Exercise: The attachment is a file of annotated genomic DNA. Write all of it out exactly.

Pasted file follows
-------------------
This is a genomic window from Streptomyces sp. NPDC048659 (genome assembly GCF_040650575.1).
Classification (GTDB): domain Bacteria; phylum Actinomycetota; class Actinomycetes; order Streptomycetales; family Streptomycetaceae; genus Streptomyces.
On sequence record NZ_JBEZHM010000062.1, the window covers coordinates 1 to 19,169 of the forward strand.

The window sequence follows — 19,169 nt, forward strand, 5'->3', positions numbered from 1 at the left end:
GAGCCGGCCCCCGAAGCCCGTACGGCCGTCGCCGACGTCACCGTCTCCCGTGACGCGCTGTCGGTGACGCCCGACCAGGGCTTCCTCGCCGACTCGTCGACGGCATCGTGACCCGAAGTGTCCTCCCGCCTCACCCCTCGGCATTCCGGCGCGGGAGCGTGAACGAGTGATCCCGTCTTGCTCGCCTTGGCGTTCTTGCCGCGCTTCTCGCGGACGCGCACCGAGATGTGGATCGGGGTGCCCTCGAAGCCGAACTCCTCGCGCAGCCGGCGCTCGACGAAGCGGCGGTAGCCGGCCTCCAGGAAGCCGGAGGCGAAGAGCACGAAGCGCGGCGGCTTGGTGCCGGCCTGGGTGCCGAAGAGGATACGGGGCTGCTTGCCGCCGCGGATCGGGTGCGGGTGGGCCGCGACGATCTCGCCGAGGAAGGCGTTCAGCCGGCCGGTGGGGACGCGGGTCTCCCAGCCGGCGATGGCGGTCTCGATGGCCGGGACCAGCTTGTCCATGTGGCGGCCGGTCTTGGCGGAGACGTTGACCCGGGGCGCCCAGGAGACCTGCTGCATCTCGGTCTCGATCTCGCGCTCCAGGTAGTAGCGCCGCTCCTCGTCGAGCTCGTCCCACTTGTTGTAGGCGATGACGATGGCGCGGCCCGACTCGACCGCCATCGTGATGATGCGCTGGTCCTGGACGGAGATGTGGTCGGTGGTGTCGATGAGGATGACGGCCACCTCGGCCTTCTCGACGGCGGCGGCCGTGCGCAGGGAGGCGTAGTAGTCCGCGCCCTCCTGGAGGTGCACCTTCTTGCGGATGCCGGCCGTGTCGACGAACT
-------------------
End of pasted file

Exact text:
This is a genomic window from Streptomyces sp. NPDC048659 (genome assembly GCF_040650575.1).
Classification (GTDB): domain Bacteria; phylum Actinomycetota; class Actinomycetes; order Streptomycetales; family Streptomycetaceae; genus Streptomyces.
On sequence record NZ_JBEZHM010000062.1, the window covers coordinates 1 to 19,169 of the forward strand.

The window sequence follows — 19,169 nt, forward strand, 5'->3', positions numbered from 1 at the left end:
GAGCCGGCCCCCGAAGCCCGTACGGCCGTCGCCGACGTCACCGTCTCCCGTGACGCGCTGTCGGTGACGCCCGACCAGGGCTTCCTCGCCGACTCGTCGACGGCATCGTGACCCGAAGTGTCCTCCCGCCTCACCCCTCGGCATTCCGGCGCGGGAGCGTGAACGAGTGATCCCGTCTTGCTCGCCTTGGCGTTCTTGCCGCGCTTCTCGCGGACGCGCACCGAGATGTGGATCGGGGTGCCCTCGAAGCCGAACTCCTCGCGCAGCCGGCGCTCGACGAAGCGGCGGTAGCCGGCCTCCAGGAAGCCGGAGGCGAAGAGCACGAAGCGCGGCGGCTTGGTGCCGGCCTGGGTGCCGAAGAGGATACGGGGCTGCTTGCCGCCGCGGATCGGGTGCGGGTGGGCCGCGACGATCTCGCCGAGGAAGGCGTTCAGCCGGCCGGTGGGGACGCGGGTCTCCCAGCCGGCGATGGCGGTCTCGATGGCCGGGACCAGCTTGTCCATGTGGCGGCCGGTCTTGGCGGAGACGTTGACCCGGGGCGCCCAGGAGACCTGCTGCATCTCGGTCTCGATCTCGCGCTCCAGGTAGTAGCGCCGCTCCTCGTCGAGCTCGTCCCACTTGTTGTAGGCGATGACGATGGCGCGGCCCGACTCGACCGCCATCGTGATGATGCGCTGGTCCTGGACGGAGATGTGGTCGGTGGTGTCGATGAGGATGACGGCCACCTCGGCCTTCTCGACGGCGGCGGCCGTGCGCAGGGAGGCGTAGTAGTCCGCGCCCTCCTGGAGGTGCACCTTCTTGCGGATGCCGGCCGTGTCGACGAACT